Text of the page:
Lawsuits: Should I File A Case Under the Title VII or the EPA?

In some cases, there could be claims filed under Title VII the EPA. However, there are distinct benefits in filing under each. Benefits filing under Title VII include:
  • You can receive potentially greater damages under Title VII since you can request compensation for lost earnings and also seek compensatory damages for any suffering or pain you experienced as a result of the discrimination.
  • An EPA case does not provide the same compensatory damages although you can request damages for twice the amount of wages that you had lost.
Benefits of filing under the EPA include the following:
  • You do not have to file a complaint with the EEOC (Equal Employment Opportunity Commission) before you can file a lawsuit under the EPA.
  • Under the EPA, you do not have to prove that the employer was intentional in his discrimination as you do with Title VII. This makes it easier to win a case under the EPA.

Regardless of the type of discrimination lawsuit you are seeking to file, Title VII, the EPA or both, it is highly advisable for you to speak to a lawyer. A lawyer will be able to advise you on the best course of action before you file your case and may also be provided at no cost since many attorneys do take employment discrimination cases on contingency fees – taking a percentage of the amount of the award.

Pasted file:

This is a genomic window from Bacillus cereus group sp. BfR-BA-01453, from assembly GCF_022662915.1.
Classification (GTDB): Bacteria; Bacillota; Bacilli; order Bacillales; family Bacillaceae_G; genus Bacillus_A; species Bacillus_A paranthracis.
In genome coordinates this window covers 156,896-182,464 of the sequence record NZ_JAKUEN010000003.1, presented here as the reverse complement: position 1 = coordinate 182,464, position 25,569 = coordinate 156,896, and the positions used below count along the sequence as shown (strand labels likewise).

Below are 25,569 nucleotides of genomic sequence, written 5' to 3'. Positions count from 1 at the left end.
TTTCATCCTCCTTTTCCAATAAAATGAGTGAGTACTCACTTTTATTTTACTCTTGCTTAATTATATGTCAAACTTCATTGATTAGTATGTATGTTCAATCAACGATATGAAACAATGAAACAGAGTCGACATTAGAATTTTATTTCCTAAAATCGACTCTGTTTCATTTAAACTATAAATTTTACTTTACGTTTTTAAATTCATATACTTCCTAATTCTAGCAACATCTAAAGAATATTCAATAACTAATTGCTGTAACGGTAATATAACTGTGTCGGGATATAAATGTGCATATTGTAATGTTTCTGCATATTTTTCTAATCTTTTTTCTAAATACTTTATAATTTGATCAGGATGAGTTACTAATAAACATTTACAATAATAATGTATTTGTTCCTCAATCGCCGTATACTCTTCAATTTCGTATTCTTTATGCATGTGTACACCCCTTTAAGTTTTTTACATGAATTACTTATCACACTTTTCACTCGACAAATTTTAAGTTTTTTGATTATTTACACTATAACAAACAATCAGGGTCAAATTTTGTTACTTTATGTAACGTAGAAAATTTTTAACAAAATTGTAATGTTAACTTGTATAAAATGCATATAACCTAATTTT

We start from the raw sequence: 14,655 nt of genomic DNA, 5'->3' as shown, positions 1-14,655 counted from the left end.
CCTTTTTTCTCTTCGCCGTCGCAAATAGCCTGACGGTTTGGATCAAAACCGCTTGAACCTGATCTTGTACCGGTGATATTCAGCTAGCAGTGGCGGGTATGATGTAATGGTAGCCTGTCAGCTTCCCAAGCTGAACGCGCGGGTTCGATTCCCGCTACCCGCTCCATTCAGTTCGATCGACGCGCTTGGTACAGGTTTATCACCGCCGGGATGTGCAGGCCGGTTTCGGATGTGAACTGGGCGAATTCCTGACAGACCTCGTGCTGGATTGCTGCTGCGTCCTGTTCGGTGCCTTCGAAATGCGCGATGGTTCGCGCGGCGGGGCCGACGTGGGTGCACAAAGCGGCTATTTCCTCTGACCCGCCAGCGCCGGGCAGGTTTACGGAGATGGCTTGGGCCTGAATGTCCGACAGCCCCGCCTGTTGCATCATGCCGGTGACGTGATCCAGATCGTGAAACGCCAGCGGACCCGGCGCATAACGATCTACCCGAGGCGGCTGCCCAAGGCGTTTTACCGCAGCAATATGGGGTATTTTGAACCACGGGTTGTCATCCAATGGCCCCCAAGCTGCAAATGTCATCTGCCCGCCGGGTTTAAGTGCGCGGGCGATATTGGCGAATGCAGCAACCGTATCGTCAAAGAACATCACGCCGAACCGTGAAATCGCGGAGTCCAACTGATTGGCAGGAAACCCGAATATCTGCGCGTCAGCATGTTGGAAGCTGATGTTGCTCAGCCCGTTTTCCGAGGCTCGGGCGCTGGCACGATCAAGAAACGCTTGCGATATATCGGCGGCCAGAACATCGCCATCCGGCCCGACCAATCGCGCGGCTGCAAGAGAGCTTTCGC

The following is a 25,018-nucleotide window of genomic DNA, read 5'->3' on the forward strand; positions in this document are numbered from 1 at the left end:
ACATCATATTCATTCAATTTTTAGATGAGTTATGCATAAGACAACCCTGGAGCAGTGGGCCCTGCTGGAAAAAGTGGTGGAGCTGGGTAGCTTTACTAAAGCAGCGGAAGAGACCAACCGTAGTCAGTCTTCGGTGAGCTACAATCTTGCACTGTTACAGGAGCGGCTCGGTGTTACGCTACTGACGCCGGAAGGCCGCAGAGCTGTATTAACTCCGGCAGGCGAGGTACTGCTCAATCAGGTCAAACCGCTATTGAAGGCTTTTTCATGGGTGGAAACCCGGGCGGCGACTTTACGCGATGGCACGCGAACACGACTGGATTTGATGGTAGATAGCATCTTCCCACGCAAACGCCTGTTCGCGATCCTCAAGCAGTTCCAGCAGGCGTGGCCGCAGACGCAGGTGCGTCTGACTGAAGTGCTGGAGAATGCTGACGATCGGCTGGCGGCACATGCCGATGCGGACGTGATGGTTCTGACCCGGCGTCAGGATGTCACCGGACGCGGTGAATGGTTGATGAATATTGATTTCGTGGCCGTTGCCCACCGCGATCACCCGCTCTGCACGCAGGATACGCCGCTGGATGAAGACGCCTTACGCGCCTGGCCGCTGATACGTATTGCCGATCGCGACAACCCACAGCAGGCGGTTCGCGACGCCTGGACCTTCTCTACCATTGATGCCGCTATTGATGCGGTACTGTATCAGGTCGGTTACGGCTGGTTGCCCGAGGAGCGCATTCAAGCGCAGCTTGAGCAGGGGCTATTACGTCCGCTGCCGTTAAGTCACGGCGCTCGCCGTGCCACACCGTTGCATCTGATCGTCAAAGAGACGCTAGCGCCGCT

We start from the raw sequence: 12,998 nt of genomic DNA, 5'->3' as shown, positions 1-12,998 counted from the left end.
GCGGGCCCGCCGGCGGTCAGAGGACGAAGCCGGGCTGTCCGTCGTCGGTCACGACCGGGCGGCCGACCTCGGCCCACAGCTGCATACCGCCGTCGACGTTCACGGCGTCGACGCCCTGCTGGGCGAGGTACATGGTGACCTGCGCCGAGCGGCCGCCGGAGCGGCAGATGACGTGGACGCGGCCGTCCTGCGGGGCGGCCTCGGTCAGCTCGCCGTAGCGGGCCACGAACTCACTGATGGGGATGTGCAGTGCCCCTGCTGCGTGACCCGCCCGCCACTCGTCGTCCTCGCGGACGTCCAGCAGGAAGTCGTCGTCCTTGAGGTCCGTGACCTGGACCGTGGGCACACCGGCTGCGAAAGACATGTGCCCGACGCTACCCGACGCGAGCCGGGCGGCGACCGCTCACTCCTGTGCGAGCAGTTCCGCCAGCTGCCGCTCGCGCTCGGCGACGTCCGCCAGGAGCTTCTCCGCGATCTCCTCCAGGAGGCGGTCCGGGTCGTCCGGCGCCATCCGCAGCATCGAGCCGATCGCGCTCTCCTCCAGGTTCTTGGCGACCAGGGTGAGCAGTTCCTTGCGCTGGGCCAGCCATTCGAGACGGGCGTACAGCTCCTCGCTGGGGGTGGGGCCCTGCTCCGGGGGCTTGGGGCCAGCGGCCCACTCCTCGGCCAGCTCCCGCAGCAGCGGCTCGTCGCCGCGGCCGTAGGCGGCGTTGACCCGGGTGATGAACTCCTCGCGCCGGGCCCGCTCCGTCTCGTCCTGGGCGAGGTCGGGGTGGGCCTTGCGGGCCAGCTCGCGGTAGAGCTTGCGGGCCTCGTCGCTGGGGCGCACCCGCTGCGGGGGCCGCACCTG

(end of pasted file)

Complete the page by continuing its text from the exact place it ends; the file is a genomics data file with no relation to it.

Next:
For more information about employment discrimination and fair employment practices, you can contact your local EEOC office or your state fair employment practices agency. They will also be able to provide assistance with legal rules, guidelines and information on equal pay and discrimination based on gender.
Employment & Labor
Fair Labor Standards Act
About author
Michael Wechsler
Michael M. Wechsler is an experienced attorney, founder of TheLaw.com, A. Research Scholar at Columbia Business School and of-counsel to Kaplan, Williams & Graffeo, LLC. He was also an SVP and chief Internet strategist at Zedge.net and legal consultant at Kroll Ontrack, a leading service e-discovery and computer forensics service provider.